Rm. 10-405A&B, Irving Institute for Clinical and Translational Research
10th Floor, Presbyterian Hospital (PH) Building, 622 W. 168th Street
Gail Geller, Johns Hopkins University
Advances in genomics are contributing to the development of more effective approaches to the prevention, treatment and control of infectious diseases (IDs). In this talk, Geller will describe the ethical, legal, and social implications (ELSIs) of recent discoveries in host and pathogen genomics relevant to HIV and Hepatitis C, paying particular attention to the needs and concerns of marginalized populations.
For further information or to convey suggestions about future speakers, contact Paul S. Appelbaum, MD, Director, Center for Research on Ethical/Legal/Social Implications of Psychiatric, Neurologic & Behavioral Genetics, Department of Psychiatry, at 646-774-8630 or email@example.com.
Gail Geller, ScD, MHS, is the Berman Institute’s Director of Education Initiatives and a Professor in the Department of Medicine, with joint appointments in the Department of Pediatrics and the Bloomberg School of Public Health’s Departments of Health, Behavior & Society and Health Policy & Management. She has a primary affiliation in the Berman Institute of Bioethics. She received her BS from Cornell University and her doctorate from the Johns Hopkins School of Public Health with concentrations in bioethics and social and behavioral sciences. Dr. Geller has been an active member of the ELSI (Ethical, Legal & Social Implications of Genetics) research community since its inception. For over 25 years, she has conducted empirical research – both quantitative and qualitative – on the ethical and social implications of genetic testing in the adult, pediatric and family contexts. Currently, she is Co-Principal Investigator of an NHGRI CEER (Center of Excellence in ELSI Research) designed to address the ELSI issues arising from the application of genomics to the prevention and treatment of infectious diseases. She has been a member of two NIH Consortia: the Cancer Genetics Studies Consortium and the Informed Consent Consortium, and co-chaired the Task Force on Informed Consent for Cancer Susceptibility Testing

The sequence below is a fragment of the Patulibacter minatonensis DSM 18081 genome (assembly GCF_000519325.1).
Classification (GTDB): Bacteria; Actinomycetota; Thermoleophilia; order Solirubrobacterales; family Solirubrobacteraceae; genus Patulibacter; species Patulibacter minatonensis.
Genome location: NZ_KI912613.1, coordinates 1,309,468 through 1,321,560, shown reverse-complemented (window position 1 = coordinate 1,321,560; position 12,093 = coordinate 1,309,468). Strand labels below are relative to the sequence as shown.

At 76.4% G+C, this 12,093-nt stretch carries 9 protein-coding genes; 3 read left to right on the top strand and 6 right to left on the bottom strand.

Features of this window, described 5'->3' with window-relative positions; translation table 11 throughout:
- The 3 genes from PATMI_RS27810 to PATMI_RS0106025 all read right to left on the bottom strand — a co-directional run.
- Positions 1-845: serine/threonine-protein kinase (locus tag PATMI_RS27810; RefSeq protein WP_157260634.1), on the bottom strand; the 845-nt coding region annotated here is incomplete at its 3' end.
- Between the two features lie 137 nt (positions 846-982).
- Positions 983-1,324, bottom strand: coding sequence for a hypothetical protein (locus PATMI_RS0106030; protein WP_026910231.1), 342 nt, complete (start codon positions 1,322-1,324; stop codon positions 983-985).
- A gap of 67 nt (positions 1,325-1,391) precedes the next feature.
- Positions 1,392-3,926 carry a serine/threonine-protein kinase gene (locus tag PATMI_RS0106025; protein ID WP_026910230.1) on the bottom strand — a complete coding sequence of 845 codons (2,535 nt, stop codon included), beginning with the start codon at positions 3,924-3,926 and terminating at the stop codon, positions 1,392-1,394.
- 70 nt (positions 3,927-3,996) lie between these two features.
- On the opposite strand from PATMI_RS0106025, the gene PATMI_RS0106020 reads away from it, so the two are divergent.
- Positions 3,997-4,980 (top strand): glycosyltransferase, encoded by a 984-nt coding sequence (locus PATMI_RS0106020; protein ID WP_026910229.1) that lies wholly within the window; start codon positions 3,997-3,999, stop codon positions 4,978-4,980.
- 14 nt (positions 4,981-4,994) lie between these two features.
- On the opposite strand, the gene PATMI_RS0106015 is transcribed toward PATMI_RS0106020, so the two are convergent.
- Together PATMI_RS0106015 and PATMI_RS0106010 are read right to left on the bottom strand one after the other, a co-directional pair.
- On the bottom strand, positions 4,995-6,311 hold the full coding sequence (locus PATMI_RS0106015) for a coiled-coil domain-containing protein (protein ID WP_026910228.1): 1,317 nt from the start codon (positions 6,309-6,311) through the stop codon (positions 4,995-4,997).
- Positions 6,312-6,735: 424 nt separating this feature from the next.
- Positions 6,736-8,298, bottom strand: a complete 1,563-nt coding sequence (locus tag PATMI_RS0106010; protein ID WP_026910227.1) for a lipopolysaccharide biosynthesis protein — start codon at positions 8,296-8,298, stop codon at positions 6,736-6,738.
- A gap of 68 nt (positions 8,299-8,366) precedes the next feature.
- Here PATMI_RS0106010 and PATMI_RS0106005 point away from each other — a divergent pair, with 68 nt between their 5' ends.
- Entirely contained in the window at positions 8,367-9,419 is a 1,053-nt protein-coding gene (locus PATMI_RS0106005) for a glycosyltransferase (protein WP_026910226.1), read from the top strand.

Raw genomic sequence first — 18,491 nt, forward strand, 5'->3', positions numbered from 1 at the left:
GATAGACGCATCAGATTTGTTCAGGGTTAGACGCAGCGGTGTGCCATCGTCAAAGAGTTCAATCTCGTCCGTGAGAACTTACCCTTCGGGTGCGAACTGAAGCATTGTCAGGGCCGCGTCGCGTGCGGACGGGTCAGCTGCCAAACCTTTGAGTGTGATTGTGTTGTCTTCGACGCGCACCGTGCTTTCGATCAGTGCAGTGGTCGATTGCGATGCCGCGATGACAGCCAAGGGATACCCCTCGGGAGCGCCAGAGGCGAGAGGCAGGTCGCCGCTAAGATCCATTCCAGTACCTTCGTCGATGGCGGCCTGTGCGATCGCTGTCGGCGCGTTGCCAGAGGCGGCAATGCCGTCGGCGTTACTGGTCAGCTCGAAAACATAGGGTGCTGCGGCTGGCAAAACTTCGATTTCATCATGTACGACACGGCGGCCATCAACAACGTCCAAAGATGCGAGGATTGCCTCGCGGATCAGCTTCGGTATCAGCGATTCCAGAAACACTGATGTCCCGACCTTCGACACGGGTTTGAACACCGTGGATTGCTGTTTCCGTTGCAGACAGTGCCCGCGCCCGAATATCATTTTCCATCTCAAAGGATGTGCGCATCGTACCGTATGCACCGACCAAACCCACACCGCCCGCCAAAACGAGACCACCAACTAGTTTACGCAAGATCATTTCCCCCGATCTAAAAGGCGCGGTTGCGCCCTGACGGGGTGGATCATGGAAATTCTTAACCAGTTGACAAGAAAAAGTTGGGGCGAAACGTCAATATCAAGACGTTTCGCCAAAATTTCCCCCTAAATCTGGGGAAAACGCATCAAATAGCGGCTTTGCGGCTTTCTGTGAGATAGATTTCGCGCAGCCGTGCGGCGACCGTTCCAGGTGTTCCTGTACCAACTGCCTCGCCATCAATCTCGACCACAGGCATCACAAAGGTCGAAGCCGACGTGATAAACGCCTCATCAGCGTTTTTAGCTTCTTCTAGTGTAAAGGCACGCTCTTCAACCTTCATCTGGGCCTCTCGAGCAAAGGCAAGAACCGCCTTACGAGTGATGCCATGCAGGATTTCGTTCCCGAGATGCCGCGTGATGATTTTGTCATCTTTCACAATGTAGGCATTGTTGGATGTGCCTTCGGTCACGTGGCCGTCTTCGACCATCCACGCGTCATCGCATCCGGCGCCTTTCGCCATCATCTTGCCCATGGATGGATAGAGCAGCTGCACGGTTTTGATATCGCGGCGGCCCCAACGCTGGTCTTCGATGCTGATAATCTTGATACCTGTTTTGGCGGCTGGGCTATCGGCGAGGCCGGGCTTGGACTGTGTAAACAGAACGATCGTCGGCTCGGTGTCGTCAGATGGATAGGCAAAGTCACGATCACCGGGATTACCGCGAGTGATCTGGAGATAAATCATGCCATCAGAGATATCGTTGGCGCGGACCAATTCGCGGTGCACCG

This event is sponsored by the Center for Research on Ethical/Legal/Social Implications of Psychiatric, Neurologic & Behavioral Genetics, and the Department of Psychiatry, Columbia University Medical Center. This seminar is part of the Seminar on Ethical, Legal and Social Implications of Genetics series.